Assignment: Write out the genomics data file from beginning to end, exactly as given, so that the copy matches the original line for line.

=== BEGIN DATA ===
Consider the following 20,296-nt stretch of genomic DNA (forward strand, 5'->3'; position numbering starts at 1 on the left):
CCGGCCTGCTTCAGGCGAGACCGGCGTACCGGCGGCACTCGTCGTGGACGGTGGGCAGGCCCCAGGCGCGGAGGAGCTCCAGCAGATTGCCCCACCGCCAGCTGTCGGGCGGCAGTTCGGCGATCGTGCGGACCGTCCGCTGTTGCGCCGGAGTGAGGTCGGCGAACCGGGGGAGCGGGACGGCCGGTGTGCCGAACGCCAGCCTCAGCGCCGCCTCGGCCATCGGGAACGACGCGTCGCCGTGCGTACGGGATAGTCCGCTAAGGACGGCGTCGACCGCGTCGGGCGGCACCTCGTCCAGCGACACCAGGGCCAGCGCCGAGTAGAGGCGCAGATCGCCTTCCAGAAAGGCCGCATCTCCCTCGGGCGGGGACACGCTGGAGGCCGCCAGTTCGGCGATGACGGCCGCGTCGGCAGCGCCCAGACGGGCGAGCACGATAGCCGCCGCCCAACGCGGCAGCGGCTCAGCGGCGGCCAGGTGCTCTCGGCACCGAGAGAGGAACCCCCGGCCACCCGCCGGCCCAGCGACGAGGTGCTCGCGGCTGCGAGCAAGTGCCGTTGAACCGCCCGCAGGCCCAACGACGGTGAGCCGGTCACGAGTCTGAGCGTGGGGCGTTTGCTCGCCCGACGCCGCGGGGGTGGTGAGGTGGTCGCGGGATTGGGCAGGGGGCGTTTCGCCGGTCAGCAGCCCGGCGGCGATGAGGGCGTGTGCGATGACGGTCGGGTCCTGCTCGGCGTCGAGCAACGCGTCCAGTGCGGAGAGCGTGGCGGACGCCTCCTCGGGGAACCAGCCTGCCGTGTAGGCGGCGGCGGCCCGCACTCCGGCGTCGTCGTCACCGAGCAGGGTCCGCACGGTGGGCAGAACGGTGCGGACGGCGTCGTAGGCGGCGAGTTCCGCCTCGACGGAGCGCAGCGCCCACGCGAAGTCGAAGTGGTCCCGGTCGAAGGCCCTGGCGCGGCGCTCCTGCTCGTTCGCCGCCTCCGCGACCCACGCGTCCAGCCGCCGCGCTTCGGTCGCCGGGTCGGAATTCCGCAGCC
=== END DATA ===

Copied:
Consider the following 20,296-nt stretch of genomic DNA (forward strand, 5'->3'; position numbering starts at 1 on the left):
CCGGCCTGCTTCAGGCGAGACCGGCGTACCGGCGGCACTCGTCGTGGACGGTGGGCAGGCCCCAGGCGCGGAGGAGCTCCAGCAGATTGCCCCACCGCCAGCTGTCGGGCGGCAGTTCGGCGATCGTGCGGACCGTCCGCTGTTGCGCCGGAGTGAGGTCGGCGAACCGGGGGAGCGGGACGGCCGGTGTGCCGAACGCCAGCCTCAGCGCCGCCTCGGCCATCGGGAACGACGCGTCGCCGTGCGTACGGGATAGTCCGCTAAGGACGGCGTCGACCGCGTCGGGCGGCACCTCGTCCAGCGACACCAGGGCCAGCGCCGAGTAGAGGCGCAGATCGCCTTCCAGAAAGGCCGCATCTCCCTCGGGCGGGGACACGCTGGAGGCCGCCAGTTCGGCGATGACGGCCGCGTCGGCAGCGCCCAGACGGGCGAGCACGATAGCCGCCGCCCAACGCGGCAGCGGCTCAGCGGCGGCCAGGTGCTCTCGGCACCGAGAGAGGAACCCCCGGCCACCCGCCGGCCCAGCGACGAGGTGCTCGCGGCTGCGAGCAAGTGCCGTTGAACCGCCCGCAGGCCCAACGACGGTGAGCCGGTCACGAGTCTGAGCGTGGGGCGTTTGCTCGCCCGACGCCGCGGGGGTGGTGAGGTGGTCGCGGGATTGGGCAGGGGGCGTTTCGCCGGTCAGCAGCCCGGCGGCGATGAGGGCGTGTGCGATGACGGTCGGGTCCTGCTCGGCGTCGAGCAACGCGTCCAGTGCGGAGAGCGTGGCGGACGCCTCCTCGGGGAACCAGCCTGCCGTGTAGGCGGCGGCGGCCCGCACTCCGGCGTCGTCGTCACCGAGCAGGGTCCGCACGGTGGGCAGAACGGTGCGGACGGCGTCGTAGGCGGCGAGTTCCGCCTCGACGGAGCGCAGCGCCCACGCGAAGTCGAAGTGGTCCCGGTCGAAGGCCCTGGCGCGGCGCTCCTGCTCGTTCGCCGCCTCCGCGACCCACGCGTCCAGCCGCCGCGCTTCGGTCGCCGGGTCGGAATTCCGCAGCC